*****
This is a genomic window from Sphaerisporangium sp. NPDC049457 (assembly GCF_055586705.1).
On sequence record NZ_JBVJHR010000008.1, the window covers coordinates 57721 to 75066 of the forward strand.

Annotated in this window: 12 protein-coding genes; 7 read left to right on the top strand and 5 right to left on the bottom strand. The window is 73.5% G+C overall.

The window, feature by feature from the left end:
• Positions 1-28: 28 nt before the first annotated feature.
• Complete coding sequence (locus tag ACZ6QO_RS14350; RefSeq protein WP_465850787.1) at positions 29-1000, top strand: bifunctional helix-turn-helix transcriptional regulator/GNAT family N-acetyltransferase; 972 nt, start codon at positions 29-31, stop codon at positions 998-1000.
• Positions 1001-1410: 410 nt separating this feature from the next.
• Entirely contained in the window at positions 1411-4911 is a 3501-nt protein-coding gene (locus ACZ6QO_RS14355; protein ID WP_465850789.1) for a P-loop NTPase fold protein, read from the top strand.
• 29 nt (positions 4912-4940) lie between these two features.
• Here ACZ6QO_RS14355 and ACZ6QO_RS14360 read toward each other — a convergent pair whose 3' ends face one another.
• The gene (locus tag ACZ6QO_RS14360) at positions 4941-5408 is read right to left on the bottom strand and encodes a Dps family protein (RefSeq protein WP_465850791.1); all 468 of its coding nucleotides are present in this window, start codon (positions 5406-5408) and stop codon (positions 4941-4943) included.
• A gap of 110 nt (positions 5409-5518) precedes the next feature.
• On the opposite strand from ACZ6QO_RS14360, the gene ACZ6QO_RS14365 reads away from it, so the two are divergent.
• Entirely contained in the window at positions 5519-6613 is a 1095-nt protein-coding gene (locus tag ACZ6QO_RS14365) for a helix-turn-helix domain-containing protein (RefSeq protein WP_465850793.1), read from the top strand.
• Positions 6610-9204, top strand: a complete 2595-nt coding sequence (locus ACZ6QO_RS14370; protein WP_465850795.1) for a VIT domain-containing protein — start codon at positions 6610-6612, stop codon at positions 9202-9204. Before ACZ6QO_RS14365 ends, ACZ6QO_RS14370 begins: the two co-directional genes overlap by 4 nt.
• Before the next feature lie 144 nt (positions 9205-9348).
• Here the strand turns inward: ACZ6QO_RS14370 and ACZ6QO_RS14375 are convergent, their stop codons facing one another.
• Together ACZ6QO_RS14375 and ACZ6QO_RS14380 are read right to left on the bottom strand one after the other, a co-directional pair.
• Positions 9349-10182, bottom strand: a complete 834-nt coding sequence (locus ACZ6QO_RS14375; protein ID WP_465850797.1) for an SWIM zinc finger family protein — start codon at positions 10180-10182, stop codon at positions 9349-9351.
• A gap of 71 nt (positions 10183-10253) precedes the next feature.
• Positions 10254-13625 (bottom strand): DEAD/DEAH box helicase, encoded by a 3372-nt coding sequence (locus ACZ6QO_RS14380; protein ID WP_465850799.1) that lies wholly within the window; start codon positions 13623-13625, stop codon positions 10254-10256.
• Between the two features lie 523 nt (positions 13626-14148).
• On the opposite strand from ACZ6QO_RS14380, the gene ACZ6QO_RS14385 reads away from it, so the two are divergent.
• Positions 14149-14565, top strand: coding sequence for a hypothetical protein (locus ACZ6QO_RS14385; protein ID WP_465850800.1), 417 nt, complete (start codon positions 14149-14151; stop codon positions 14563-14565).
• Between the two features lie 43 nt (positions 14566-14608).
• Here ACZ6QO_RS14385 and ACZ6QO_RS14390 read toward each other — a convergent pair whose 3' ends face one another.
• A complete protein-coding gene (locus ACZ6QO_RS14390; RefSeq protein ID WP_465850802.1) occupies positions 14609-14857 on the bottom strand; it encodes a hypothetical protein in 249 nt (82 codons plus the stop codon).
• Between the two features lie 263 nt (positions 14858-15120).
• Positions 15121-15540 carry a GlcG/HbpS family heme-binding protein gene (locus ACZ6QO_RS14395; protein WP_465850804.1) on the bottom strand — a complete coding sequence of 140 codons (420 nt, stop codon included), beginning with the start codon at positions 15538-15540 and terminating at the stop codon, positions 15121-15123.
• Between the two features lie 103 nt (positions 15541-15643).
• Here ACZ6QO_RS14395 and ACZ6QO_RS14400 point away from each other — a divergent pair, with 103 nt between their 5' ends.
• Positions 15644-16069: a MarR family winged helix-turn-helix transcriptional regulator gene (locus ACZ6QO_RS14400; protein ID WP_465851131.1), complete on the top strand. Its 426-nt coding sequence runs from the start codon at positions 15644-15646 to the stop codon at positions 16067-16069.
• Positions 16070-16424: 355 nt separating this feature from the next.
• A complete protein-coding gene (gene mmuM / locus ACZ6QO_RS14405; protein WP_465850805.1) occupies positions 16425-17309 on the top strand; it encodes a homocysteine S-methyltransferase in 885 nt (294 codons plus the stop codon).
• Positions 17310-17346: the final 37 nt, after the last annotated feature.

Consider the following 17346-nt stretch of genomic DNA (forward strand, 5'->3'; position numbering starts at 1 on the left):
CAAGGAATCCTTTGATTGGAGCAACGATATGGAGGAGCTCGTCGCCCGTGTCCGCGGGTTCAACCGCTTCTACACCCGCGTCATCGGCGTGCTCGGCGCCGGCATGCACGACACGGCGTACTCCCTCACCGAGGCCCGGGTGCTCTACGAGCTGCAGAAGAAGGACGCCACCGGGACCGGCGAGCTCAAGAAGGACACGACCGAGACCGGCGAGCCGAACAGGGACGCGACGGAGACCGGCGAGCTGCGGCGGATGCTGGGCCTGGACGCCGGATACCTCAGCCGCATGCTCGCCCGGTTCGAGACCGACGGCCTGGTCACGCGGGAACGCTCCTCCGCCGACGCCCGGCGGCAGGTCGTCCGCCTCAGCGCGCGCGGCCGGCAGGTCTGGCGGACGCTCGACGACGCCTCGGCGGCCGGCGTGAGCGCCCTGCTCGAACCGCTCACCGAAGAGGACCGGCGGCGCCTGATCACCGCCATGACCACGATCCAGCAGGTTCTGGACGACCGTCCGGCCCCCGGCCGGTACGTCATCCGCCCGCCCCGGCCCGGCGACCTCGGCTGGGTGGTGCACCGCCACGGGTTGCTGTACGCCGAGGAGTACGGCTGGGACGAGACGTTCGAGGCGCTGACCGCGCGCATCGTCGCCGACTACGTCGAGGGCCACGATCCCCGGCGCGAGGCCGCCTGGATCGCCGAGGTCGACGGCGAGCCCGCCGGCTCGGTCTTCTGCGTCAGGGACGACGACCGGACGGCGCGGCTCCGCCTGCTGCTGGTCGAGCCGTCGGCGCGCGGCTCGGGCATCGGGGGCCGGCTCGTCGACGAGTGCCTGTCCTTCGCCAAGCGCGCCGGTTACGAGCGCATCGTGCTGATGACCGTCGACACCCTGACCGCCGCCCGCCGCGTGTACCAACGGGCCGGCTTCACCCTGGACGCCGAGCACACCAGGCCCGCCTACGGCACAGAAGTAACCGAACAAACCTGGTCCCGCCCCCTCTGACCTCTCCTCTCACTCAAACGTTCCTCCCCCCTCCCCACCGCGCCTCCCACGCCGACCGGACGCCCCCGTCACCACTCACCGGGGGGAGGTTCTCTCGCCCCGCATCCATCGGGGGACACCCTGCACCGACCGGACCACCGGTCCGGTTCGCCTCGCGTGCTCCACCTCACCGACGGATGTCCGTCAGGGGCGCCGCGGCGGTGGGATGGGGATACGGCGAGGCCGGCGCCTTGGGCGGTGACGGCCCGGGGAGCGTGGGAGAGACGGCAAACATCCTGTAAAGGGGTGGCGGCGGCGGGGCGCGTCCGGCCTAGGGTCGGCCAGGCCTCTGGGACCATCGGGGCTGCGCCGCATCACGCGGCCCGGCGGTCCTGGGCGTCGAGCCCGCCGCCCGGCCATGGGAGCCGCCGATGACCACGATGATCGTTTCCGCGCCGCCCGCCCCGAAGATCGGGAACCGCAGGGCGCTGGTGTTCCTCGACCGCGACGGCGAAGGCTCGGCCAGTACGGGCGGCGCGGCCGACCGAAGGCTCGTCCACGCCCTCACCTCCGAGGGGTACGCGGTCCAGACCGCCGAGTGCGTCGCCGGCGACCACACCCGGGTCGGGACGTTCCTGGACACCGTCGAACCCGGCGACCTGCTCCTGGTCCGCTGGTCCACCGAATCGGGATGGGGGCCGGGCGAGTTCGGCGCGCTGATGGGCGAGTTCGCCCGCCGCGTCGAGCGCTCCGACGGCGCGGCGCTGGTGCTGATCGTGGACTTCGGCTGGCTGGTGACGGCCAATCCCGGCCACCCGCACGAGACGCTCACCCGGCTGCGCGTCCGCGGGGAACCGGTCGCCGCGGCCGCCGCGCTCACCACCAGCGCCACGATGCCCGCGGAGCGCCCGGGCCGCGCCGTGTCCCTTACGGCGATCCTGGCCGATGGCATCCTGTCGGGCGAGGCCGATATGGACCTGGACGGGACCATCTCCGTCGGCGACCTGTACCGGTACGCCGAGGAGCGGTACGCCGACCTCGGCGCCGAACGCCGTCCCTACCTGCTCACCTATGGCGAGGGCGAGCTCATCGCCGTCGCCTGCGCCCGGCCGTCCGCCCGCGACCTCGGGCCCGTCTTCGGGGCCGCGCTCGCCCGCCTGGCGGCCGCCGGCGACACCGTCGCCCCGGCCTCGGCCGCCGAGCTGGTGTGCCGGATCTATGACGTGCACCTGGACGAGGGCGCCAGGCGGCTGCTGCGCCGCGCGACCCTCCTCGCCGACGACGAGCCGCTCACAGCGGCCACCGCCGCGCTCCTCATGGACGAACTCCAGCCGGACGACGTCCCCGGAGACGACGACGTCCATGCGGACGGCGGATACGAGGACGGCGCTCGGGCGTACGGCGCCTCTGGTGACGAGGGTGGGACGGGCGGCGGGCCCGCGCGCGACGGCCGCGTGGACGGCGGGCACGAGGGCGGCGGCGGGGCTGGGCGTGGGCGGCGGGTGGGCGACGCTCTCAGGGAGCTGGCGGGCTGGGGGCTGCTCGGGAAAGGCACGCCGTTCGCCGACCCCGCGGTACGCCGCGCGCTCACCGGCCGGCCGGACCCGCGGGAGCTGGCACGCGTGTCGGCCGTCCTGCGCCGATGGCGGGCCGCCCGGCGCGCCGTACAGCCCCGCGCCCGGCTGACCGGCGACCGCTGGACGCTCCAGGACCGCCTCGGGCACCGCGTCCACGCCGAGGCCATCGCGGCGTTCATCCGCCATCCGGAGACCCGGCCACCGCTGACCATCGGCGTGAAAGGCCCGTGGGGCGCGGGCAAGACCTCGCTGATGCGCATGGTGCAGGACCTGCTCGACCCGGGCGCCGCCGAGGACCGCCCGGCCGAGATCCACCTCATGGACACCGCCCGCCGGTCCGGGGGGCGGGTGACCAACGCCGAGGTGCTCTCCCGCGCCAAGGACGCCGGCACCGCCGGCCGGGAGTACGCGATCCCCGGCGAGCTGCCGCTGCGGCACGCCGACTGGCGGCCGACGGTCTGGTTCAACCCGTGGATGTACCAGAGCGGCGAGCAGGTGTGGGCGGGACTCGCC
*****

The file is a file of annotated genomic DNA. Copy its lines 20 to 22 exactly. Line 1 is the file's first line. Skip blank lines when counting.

• A gap of 71 nt (positions 10183-10253) precedes the next feature.
• Positions 10254-13625 (bottom strand): DEAD/DEAH box helicase, encoded by a 3372-nt coding sequence (locus ACZ6QO_RS14380; protein ID WP_465850799.1) that lies wholly within the window; start codon positions 13623-13625, stop codon positions 10254-10256.
• Between the two features lie 523 nt (positions 13626-14148).